Log In

The Sustainability Tracking, Assessment & Rating System™ (STARS) is a transparent, self-reporting framework for colleges and universities to measure their sustainability performance.

Overall Rating Gold
Overall Score 66.35
Liaison Ben Champion
Submission Date May 2, 2017
Executive Letter Download

STARS v2.1

University of Arizona
AC-6: Sustainability Literacy Assessment

Status Score Responsible Party
Complete 2.00 / 4.00 Benjamin Champion
Office of Sustainability
"---" indicates that no data was submitted for this field

Does the institution conduct an assessment of the sustainability literacy of its students (i.e. an assessment focused on student knowledge of sustainability topics and challenges)?:

Which of the following best describes the literacy assessment? The assessment is administered to::
The entire (or predominate) student body, directly or by representative sample

Which of the following best describes the structure of the assessment? The assessment is administered as a::
Standalone evaluation without a follow-up assessment of the same cohort or representative samples

A copy of the questions included in the sustainability literacy assessment(s):
A sample of the questions included in the sustainability literacy assessment or the website URL where the assessment tool may be found:

See the attached PDF above.

A brief description of how the literacy assessment was developed and/or when it was adopted:

The assessment was developed based on a review of current assessments used by other universities. In addition, we wanted to ask at least one question regarding each of several major sustainability "systems" issue areas: waste, climate change, energy, water, food, transportation, social justice, and ecosystems health. We customized questions in each of these topic areas to relate directly to the systems based in Tucson and southern Arizona, to maximize relevance to our student body. Finally, we were also using this survey instrument to update our student commuting data for another section of STARS, so quite a number of questions in the survey relate to commuting habits of students.

A brief description of how a representative sample was reached (if applicable) and how the assessment(s) were administered :

The assessment was administered online during late November-early December 2015, and polled a representative randomly selected sample of the entire UA in-person student body, including undergraduates and graduate students at the main UA campus in Tucson. Remote campus populations and online students were not sampled. The sample size of 1,621 students represented an 18.6% response rate, and was demographically similar to other campus-wide surveys of the entire student body. The sample is statistically representative of the UA student body.

To encourage a higher response rate, all participants who completed the survey were given the opportunity to win one of five gift cards worth $50 each, winners being randomly selected from those who completed the survey. This is common practice among campus-wide surveys of this type at UA.

A brief summary of results from the literacy assessment(s), including a description of any measurable changes over time:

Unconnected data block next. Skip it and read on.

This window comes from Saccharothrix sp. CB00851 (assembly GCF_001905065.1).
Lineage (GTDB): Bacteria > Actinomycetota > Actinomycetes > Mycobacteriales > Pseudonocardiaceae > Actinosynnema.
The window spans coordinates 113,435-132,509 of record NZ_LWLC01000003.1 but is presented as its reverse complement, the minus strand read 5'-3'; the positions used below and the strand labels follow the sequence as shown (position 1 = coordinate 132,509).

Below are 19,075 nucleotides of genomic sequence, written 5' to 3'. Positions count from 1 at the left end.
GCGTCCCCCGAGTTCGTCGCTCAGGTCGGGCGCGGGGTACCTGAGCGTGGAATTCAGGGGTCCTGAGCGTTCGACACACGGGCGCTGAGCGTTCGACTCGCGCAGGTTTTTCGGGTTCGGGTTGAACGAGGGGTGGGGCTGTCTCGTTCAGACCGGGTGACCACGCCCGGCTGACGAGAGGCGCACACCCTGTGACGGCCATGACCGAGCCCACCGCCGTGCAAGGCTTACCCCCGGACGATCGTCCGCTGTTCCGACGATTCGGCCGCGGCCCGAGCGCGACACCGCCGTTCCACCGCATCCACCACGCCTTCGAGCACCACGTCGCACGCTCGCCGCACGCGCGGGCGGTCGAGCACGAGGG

The major findings of the assessment indicate that UA students have a fairly firm grasp of very basic concepts of sustainability like where their water comes from and what is a renewable energy source. However, their knowledge breaks down rather quickly as we either ask more abstract questions, or dig deeper into how these systems work, and what people can do to make a difference. A sampling of some key questions and the level of correct responses is below:

Q1: Which of the following best defines global sustainable development?
52% indicated "Meeting the needs of the present without compromising the needs of future generations"

Q2: If trash is put in a recycling bin, what happens to it"
25% partially-correctly indicated "The recycling and trash stay mixed, and usually are down-cycled into low-value recycled-content products"
39% partially-correctly indicated "A sorting facility filters out all the trash from the recycling"

Q3 Recent U.S. policy shifts have sought to reduce reliance on what fossil fuel due to its impact on climate change?
37% correctly indicated "coal"

Q4: Which of the following is a renewable energy resource?
86% correctly indicated "sunshine"

Q5: Where does the water come from to support Tucson's more than 1 million people?
86% correctly indicated "we pump water up from the Colorado River"

Q6: Water supply from the Colorado River that supplies Phoenix and Tucson with water is:
64% correctly indicated "in structural deficit - we use more water than is naturally available"

Q7: Which form of transportation has the highest amount of energy use and carbon emissions per person per mile?
73% correctly answered "single person driving in a car with average fuel efficiency"

Q8: Which form of transportation has the lowest amount of energy use and carbon emissions per person per mile?
24% correctly answered "riding in a train"

Q9: Please indicate which statement is most correct
63% correctly answered "lower income populations are more vulnerable to greater environmental impacts than middle- and upper-income populations"

The website URL where information about the programs or initiatives is available:

Additional documentation to support the submission:

The information presented here is self-reported. While AASHE staff review portions of all STARS reports and institutions are welcome to seek additional forms of review, the data in STARS reports are not verified by AASHE. If you believe any of this information is erroneous or inconsistent with credit criteria, please review the process for inquiring about the information reported by an institution and complete the Data Inquiry Form.